Texas Republicans Turn on Trump over Tariffs: 'It's a Tax. It's Not an Overly Complicated Issue'

Texas Republicans are balking at President Donald Trump's threat to impose tariffs of at least 5 percent on all goods imported from Mexico as soon as next week.

The president announced last week that he would begin levying tariffs on all Mexican imports on June 10 unless America's southern neighbor moved to stop the flow of migrants entering the U.S. without authorization. The tariff rate would begin at 5 percent and increase 5 additional percentage points on the first day of each subsequent month, unless Mexico takes action to prevent migrants from entering the U.S. — though Trump has not yet stated what actions would actually satisfy this condition. The tariff rate could eventually reach as high as 25 percent, the White House said.

Trump's threat provoked rare dissent from a range of congressional Republicans, including lawmakers from Texas, which would be the state hit hardest by a tariff on goods imports. Texas imported $107 billion in goods from Mexico last year, accounting for nearly a third of the $346.5 billion imported by the entire country.

"It's a tax. It's not an overly complicated issue," Republican Representative Dan Crenshaw told The Washington Post. "Tariffs are bad for our companies, they're bad for consumers, and they're bad for our supply chains."

Both Texas senators—Ted Cruz, who has voted in line with Trump's policy positions 91.8 percent of the time, and John Cornyn, who did so 94.8 percent of the time—also expressed concerns about Trump's proposed tariffs.

While Republican lawmakers, who have indicated they could block Trump's attempts to impose the tariff, and Mexican officials have attempted to dissuade the president from his threatened tariff, the administration has appeared unwilling to budge. The White House's announcement of the looming tariff said that the sufficiency of Mexico's efforts to stem the flow of migrants would "be determined in our sole discretion and judgment."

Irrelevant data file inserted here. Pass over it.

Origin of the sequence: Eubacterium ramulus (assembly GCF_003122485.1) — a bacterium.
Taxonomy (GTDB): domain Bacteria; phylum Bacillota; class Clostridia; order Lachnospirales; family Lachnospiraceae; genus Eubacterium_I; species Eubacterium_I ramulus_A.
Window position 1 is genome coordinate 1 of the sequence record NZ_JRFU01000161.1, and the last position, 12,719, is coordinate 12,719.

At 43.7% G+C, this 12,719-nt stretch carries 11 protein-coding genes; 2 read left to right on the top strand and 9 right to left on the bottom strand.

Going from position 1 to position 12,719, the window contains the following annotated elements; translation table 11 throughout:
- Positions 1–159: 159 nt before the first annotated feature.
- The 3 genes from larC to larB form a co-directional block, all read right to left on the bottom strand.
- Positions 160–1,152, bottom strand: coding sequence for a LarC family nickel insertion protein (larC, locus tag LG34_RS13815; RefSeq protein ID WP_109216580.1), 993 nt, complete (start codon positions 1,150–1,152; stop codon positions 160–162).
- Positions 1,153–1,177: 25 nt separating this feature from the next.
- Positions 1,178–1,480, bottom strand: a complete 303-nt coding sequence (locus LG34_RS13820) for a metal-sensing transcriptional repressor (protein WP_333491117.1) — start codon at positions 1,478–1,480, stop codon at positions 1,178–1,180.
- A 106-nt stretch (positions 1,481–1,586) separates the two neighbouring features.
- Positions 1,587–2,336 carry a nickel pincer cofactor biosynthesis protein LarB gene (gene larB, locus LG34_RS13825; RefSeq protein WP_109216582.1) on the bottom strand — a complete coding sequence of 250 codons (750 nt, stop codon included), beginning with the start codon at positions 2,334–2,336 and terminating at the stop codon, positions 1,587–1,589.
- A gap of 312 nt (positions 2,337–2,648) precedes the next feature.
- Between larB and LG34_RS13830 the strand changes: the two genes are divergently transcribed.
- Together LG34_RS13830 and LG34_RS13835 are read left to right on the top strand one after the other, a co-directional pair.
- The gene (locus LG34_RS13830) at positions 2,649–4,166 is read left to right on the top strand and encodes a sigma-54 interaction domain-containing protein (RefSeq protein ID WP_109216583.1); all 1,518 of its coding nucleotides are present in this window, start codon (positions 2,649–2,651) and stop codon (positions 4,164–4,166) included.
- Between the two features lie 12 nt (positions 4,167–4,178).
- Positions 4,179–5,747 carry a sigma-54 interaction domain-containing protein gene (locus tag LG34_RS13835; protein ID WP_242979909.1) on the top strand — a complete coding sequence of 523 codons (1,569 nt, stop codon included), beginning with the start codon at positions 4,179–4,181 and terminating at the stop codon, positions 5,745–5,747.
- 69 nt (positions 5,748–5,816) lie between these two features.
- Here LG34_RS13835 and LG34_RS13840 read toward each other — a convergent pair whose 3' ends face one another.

Trump, Ted Cruz, Texas
President Donald Trump greets Senator Ted Cruz while visiting a volunteer center packing emergency supplies for residents impacted by Hurricane Harvey on September 2, 2017, in Pearland, Texas. Getty/Win McNamee

Mexico's Foreign Secretary Marcelo Ebrard flew to Washington almost immediately after the tariff announcement in preparation for talks with the Trump administration about staving off the new fees. However, those negotiations have yet to prove fruitful.

"Immigration discussions at the White House with representatives of Mexico have ended for the day. Progress is being made, but not nearly enough!" Trump tweeted on Wednesday after discussions between Mexican officials, Vice President Mike Pence and Secretary of State Mike Pompeo ended without a solution.

The president has railed against the flow of migrants coming through the southern border, which have risen to a 13-year high, with nearly 144,300 migrants apprehended in May. But Trump's renewed focus on stopping migrants from coming into the country — which he promised to do during the 2016 election campaign — now poses a risk to another central element of his platform: boosting jobs and the economy.

With U.S. companies already footing the costs of escalating trade tensions between Washington and Beijing, tariffs on Mexico would create an additional financial burden for American businesses.

The automobile industry would be particularly impacted, and sector representatives warned that the tariffs would harm U.S. jobs. Deutsche Bank analysts predicted that a 25 percent tariff on Mexican imports could raise the average price of automobiles sold in the U.S. by $1,300.

A report from the Perryman Group, an economic research firm, said that a 5 percent tariff would cost the U.S. 406,000 jobs each year.

Texas Republicans Turn on Trump over Tariffs: 'It's a Tax. It's Not an Overly Complicated Issue' | Politics